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Nancy Reagan Refused to Help Dying Rock Hudson Get Last-Ditch AIDS Treatment

Nancy Reagan Refused to Help Dying Rock Hudson Get Last-Ditch AIDS Treatment

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Hudson reached out about a transfer to a French military hospital to undergo an experimental treatment for the disease. The Reagan White House declined.

According to reporter Chris Geidner at BuzzFeed, Nancy Reagan turned down Rock Hudson's pleas for help as he was seeking AIDS treatment from a pioneering French doctor.

After collapsing at Paris's Ritz hotel in 1985, Hudson--who had gone to Paris to see French army doctor Dr. Dominique Dormant and receive experimental treatment with the drug HPA-23 that was unavailable in the United States--was rushed to the American Hospital in Neuilly-sur-Seine, a suburb of Paris.

Dormant, who had previously treated Hudson in secret, tried to get Hudson admitted to the Percy Military Hospital, but the hospital's commanding officer denied Dormant's request as Hudson was not a French citizen. Dr. Dormant thought that a request from the Whitehouse or a high ranking American official would change the commanding officer's mind.

Hudson's people reached out to Nancy Reagan. The star had been friendly with the Reagans since their time together in Hollywood. "Only one hospital in the world can offer necessary medical treatment to save life of Rock Hudson or at least alleviate his illness," wrote Dale Olson, Hudson's American publicist. Olson wrote that the hospital would not admit the film star because he wasn't French, but that "a request from the White House or a high American official would change [the head of the hospital's] mind."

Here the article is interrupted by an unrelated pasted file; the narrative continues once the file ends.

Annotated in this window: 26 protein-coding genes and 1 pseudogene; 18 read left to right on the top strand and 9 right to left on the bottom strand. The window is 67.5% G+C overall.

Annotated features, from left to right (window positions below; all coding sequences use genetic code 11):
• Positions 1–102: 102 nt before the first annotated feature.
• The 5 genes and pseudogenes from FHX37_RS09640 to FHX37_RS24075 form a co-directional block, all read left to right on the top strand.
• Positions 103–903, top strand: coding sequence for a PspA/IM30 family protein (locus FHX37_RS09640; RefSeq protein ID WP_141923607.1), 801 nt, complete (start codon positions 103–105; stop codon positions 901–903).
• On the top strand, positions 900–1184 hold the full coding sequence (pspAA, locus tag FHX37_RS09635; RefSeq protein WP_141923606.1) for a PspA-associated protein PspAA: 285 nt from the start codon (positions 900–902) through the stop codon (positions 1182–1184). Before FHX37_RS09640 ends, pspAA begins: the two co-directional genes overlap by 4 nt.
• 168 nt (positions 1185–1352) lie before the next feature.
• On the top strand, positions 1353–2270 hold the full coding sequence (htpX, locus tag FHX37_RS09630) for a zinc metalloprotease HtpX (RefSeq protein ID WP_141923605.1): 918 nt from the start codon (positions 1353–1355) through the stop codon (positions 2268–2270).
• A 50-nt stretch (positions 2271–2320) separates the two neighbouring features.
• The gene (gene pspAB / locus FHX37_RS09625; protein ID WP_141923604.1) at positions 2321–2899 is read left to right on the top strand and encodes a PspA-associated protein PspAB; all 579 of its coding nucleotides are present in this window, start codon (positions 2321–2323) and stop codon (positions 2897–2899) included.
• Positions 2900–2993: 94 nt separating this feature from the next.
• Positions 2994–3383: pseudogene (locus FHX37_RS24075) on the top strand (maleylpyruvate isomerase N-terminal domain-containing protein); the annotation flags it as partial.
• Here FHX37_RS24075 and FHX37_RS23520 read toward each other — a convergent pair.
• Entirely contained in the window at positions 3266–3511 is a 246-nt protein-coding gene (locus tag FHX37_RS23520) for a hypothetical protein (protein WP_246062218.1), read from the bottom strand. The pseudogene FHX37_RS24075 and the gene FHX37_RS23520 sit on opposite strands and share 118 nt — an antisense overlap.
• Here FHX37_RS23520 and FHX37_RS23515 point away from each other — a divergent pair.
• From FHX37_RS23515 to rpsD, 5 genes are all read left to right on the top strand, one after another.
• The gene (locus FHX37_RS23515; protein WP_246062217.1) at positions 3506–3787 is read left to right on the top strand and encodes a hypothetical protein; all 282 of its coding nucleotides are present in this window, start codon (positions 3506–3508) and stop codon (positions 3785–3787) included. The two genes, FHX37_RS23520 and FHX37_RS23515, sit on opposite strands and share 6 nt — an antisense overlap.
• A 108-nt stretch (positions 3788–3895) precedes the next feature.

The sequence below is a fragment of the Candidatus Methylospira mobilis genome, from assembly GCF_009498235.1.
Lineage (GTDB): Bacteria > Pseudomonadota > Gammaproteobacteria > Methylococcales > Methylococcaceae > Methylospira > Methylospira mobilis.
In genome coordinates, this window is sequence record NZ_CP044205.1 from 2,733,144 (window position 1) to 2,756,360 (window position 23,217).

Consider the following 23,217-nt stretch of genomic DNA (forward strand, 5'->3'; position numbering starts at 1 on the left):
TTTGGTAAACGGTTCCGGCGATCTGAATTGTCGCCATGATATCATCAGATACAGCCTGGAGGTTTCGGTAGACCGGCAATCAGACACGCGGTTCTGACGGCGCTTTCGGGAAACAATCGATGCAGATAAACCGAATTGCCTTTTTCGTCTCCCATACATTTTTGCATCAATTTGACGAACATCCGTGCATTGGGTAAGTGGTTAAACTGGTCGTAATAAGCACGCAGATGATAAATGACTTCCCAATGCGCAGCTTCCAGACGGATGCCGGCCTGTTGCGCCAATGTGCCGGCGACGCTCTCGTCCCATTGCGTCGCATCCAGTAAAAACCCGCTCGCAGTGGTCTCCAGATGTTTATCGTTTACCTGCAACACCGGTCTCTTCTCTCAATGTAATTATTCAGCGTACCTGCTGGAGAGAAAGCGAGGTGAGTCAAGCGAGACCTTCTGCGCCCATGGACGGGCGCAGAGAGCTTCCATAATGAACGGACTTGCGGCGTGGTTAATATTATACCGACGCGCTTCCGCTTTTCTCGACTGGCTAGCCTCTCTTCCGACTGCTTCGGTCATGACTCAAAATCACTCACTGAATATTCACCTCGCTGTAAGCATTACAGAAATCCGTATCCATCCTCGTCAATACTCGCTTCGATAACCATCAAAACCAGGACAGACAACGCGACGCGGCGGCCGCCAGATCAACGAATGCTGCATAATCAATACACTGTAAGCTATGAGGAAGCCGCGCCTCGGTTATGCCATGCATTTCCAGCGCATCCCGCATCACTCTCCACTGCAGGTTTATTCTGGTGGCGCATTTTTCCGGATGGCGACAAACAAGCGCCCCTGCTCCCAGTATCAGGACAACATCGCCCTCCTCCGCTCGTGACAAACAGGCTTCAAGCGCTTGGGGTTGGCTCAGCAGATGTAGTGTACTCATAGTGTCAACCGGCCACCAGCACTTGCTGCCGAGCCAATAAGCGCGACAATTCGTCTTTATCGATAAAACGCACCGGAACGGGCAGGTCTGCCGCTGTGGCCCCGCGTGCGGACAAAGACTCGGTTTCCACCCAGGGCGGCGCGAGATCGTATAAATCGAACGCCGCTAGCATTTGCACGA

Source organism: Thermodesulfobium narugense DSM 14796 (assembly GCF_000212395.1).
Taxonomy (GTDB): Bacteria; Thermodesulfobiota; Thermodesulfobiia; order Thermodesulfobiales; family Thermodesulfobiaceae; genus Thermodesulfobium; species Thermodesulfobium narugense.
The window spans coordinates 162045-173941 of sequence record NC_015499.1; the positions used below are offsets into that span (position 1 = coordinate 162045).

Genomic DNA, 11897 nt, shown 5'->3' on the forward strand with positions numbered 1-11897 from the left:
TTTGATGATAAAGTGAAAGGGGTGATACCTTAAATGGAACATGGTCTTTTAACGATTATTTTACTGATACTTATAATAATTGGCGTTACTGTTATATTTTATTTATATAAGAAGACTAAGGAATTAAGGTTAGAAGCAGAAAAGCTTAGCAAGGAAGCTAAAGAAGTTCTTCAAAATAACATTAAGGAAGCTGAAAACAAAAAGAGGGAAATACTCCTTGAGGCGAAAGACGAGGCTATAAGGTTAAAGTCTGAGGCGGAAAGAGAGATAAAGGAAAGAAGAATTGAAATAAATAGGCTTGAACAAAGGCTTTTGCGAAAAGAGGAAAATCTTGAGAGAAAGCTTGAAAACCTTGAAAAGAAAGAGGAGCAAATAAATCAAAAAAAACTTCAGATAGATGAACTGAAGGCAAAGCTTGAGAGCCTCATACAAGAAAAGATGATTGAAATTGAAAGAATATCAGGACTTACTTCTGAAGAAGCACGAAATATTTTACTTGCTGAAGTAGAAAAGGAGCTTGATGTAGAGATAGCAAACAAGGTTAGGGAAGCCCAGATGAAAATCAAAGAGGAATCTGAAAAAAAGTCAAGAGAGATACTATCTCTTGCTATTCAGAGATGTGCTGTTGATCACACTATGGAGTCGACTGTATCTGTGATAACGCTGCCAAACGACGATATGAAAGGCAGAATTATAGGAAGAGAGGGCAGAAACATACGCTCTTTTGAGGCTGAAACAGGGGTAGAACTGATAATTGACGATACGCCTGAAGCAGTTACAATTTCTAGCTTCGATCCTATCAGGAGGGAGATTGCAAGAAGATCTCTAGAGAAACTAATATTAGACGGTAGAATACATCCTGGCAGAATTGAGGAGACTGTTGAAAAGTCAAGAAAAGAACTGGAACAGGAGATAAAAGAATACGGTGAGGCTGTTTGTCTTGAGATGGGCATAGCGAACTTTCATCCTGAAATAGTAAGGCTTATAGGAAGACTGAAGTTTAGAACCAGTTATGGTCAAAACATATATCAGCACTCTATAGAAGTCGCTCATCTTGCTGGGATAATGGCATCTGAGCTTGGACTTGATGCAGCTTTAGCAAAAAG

They didn't get the request they were hoping for. The same day, Hudson's team received a telegram from a young Reagan staffer named Mark Weinberg. "I spoke with Mrs Reagan about the attached telegram. She did not feel this was something the White House should get into and agreed to my suggestion that we refer the writer to the U.S. embassy, Paris."

Weinberg had advised the then First Lady that the White House "had to be fair" and treat Hudson the same as anyone else would be treated. Weinberg recommended referring the matter to the embassy in Paris, because it was "probably not the [last] time we're going to get a request like this and we want to be fair and not do anything that would appear to favor personal friends."

After intervention from then-French defense minister Charles Hernu, Hudson was admitted to Percy Military Hospital. By then, his infections caused by the disease had progressed too far. HPA-23 treatment would be of little use. Hudson chartered an Air France Boeing 747 and returned to Los Angeles, where he was taken to the UCLA Medical Center. Hudson died October 2, 1985.

Two years later, Reagan, at the request of his longtime friend Elizabeth Taylor, Reagan gave his first major speech on AIDS.

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